of the hospital's Male Reproductive Center and a professor of clinical
urology at Columbia University.

But other experts say the study does not invalidate the theory.

"The evidence seems to suggest that there hasn't been a big increase in
hypospadias over recent years, which does weaken the argument that new
endocrine disruptors in the environment are causing hypospadias," said
Kim Harley, a University of California, Berkeley epidemiologist who
studies environmental exposures and human health but was not involved
with the study.

Nevertheless, she added that it doesn't rule out that phthalates or
other chemicals have a role in causing the defects. Looking at how birth
defect rates change over time is not an adequate way of examining
environmental connections.

"Hypothetically, what if there were something that we were exposed to in
the past that also was associated with hypospadias? If that other
exposure were decreasing at the same time as phthalates were increasing,
it might wash out the effect and make rates stable over time," Harley
said. "That is why a study like this can only hypothesize based on time
trends, but can't make a one-to-one link between a chemical and a

Russ Hauser, a Harvard School of Public Health professor of
environmental and occupational epidemiology who studies phthalates and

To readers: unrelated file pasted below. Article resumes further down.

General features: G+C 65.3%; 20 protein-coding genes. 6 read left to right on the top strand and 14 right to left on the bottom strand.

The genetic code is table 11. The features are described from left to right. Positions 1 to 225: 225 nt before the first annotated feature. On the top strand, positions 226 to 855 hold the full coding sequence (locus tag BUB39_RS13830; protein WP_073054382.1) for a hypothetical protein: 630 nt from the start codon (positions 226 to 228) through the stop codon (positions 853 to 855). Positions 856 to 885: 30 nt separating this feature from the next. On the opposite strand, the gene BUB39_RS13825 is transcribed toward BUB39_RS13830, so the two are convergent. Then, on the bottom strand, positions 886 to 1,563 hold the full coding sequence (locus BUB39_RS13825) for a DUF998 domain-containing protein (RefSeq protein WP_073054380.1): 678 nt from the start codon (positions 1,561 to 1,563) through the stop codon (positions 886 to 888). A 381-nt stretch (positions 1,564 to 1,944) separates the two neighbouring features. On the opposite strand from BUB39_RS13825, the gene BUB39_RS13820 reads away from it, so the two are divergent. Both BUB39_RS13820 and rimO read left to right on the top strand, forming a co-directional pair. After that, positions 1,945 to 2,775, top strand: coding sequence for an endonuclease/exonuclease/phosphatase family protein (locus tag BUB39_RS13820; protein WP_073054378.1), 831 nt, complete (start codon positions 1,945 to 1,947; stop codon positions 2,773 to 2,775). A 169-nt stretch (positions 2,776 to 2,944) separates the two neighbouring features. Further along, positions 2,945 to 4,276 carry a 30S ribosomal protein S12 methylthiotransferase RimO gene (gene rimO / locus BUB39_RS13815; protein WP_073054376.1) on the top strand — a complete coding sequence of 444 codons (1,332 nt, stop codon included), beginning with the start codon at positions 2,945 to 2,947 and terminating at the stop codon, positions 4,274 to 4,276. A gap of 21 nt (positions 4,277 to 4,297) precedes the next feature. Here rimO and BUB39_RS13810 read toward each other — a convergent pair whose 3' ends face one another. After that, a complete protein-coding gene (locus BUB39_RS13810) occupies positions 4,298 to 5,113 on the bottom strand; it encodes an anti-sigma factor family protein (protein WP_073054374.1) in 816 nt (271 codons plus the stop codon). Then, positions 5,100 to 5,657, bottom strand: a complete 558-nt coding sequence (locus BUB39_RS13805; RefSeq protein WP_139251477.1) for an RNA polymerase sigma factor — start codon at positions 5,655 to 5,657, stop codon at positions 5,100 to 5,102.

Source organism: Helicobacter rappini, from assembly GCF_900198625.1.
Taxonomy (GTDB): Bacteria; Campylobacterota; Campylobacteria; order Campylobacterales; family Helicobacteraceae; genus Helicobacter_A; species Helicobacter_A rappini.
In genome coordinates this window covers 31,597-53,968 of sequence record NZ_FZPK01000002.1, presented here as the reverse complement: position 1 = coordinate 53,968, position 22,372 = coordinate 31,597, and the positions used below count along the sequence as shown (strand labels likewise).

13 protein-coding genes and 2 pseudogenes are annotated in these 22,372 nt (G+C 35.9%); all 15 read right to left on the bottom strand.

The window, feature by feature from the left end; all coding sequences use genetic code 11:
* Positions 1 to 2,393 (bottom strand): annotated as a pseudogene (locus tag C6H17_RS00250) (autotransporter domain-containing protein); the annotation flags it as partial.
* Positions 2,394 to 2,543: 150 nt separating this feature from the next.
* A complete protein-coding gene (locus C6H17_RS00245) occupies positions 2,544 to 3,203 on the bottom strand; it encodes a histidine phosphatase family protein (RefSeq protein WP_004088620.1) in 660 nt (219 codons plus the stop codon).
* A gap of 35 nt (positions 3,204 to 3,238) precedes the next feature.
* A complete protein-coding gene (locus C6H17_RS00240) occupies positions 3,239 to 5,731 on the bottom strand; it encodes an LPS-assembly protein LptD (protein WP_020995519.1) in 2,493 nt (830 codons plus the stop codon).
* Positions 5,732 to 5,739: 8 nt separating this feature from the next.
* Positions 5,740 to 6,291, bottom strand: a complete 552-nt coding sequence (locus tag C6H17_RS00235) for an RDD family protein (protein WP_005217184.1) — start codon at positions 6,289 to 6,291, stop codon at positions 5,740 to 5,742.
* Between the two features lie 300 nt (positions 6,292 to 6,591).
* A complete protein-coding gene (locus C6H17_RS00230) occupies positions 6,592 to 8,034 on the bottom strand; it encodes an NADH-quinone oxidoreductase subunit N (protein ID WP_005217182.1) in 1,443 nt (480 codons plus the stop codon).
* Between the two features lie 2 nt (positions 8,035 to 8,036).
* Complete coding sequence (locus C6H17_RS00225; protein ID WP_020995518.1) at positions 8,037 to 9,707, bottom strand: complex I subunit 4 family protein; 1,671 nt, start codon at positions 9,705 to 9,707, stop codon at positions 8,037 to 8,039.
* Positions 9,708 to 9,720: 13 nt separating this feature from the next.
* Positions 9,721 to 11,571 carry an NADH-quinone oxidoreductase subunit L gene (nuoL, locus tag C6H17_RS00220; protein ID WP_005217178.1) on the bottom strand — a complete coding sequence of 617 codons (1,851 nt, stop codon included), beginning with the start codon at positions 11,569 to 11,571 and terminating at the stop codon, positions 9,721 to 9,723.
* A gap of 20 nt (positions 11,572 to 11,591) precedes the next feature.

other endocrine-disrupting chemicals, agreed. "There are many reasons
for why hypospadias may or may not have changed over time. Other risk
factors also change over time," he said.

The cause of hypospadias is unknown, but medical experts suspect that
something in the womb disrupts genes that regulate male hormones. A
variety of factors, including the mother's age, could be to blame. The
New York study found that hypospadias is more common in boys born to
mothers 35 years or older.

Although hypospadias may not be increasing now, several reports
previously noted a doubling of rates in the 1970s and 1980s.

Traces of many phthalates have been found in the urine of nearly every
human tested. One study, conducted in Germany, found that some of the
compounds have increased in people over the past 20 years, while others
have decreased, and that exposure varies greatly from place to place.